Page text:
Fisker warns staff they could be laid off and its facility could be closed to workers in 2 months

  • Fisker warned staff of potential layoffs in two months, according to 3 employees and an email viewed by BI.

  • The company is exploring options, including prospective buyers and restructuring.

  • Fisker announced a 15% staff cut earlier this year.

Fisker sent staff a notice on Monday telling them they could be laid off from the company in two months, according to 3 employees and an email viewed by Business Insider.

"Fisker is diligently pursuing all options to address our operating cash requirements, including maintaining discussions with prospective buyers and investors and exploring various restructuring alternatives," the company said in an email to staff. "There is a possibility, however, that these efforts will not be successful."

The memo, which was sent by the company's new restructuring officer, says that if the efforts fail, impacted staff will be terminated effective June 28.

"If the Company must terminate your employment in the future, the job loss will be permanent and the facility will close," it reads.

The email was sent in compliance with the Worker Adjustment and Retraining Notification Act, which requires companies that have more than 100 workers to provide 60 days of notice before a large-scale layoff or plant closure.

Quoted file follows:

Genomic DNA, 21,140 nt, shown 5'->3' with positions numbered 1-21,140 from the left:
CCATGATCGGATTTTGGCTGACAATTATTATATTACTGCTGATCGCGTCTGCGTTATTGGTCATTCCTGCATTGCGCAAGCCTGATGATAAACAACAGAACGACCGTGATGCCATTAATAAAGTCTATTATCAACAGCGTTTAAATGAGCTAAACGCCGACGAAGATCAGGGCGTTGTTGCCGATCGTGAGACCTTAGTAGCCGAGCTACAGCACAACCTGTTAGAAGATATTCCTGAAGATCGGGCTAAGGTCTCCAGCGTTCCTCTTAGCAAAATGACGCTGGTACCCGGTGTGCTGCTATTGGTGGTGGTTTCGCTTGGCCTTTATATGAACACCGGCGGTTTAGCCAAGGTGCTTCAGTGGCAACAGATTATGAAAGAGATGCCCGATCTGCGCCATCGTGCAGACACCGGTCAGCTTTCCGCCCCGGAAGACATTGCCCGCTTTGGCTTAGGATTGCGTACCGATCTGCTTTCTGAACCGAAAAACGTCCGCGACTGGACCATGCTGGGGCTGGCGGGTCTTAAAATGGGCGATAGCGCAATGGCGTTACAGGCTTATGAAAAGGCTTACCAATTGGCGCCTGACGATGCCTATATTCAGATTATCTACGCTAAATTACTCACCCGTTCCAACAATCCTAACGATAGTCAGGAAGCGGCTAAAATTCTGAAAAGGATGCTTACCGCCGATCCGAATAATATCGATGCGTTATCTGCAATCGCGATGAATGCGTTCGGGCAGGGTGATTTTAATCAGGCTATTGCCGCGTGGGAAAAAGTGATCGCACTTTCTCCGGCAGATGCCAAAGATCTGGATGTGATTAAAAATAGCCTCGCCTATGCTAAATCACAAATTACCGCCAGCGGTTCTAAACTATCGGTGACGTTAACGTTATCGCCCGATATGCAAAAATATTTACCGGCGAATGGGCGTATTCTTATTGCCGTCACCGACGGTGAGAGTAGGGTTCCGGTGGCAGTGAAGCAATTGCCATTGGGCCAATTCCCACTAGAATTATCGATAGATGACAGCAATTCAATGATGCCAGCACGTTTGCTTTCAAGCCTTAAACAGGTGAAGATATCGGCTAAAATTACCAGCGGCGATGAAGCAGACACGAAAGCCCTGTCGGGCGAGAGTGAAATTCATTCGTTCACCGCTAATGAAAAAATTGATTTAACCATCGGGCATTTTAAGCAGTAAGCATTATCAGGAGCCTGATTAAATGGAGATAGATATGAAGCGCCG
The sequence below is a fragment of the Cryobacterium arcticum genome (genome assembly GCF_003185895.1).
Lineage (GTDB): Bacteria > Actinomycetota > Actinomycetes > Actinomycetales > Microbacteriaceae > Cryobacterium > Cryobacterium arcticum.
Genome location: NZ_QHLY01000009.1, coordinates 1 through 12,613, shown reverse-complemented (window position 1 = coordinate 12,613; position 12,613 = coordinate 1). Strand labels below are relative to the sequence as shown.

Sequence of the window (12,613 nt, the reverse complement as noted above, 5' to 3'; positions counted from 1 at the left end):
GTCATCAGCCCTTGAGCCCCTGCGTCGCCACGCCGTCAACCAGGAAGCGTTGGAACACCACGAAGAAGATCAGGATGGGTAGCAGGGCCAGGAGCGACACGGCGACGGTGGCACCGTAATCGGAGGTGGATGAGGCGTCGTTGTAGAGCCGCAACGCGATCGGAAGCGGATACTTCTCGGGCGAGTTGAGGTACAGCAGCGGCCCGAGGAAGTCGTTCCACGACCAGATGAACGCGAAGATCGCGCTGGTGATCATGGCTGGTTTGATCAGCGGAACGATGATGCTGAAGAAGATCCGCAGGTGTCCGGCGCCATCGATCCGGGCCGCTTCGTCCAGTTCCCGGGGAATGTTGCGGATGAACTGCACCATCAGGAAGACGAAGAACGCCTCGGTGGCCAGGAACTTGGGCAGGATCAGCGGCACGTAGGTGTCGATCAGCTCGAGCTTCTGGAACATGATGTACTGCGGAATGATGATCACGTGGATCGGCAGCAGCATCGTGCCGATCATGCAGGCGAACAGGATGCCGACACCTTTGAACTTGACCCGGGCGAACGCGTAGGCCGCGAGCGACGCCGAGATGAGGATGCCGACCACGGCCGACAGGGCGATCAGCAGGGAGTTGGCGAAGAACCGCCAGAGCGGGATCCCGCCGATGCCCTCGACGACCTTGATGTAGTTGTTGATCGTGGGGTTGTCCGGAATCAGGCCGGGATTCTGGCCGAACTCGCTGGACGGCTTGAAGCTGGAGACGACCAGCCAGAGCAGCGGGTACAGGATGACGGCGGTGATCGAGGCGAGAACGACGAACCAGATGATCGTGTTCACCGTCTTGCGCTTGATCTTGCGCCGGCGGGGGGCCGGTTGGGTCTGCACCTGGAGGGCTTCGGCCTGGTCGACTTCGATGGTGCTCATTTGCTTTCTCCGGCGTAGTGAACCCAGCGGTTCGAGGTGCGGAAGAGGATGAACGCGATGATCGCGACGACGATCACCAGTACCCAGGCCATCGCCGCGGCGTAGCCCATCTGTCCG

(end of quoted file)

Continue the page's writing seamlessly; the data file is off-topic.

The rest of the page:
The three current employees told BI that everyone they had spoken to at Fisker said they had received the notice. Fisker's main headquarters is located in Manhattan Beach, California, but it also has other facilities in La Palma, California, as well as in some international sites including Munich and Vienna.

A Fisker spokesperson told BI the company is working to find the best path forward.

"Every decision is made following thorough analysis and careful consideration of the available options, including the appropriate locations and workforce for the go-forward business, as well as our ability to manage our liquidity and sell our inventory," the spokesperson said in an emailed statement.

"The steps we are taking are intended to give us breathing room to ensure we are maximizing the value of the business and can operate efficiently," the spokesperson added.

Earlier on Monday, CEO Henrik Fisker said the company was making "further reductions" to its workforce and told staff to expect a town hall later this week, according to the three employees and a separate email viewed by BI. The CEO had said in February that the company would make a 15% cut. In an April 23 filing, the company said it planned to further job cuts.

Last week, Business Insider reported that Fisker had told workers in an all-hands meeting that it was in talks with four automakers regarding a potential buyout.

The company warned investors last week that it could seek bankruptcy protection within 30 days if it could not shore up more liquidity. The company said in the regulatory filing that it had just $54 million in cash equivalencies as of April 16 and "believes that its available liquidity will not be sufficient to meet its current obligations."

A spokesperson for Fisker declined to comment.

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Read the original article on Business Insider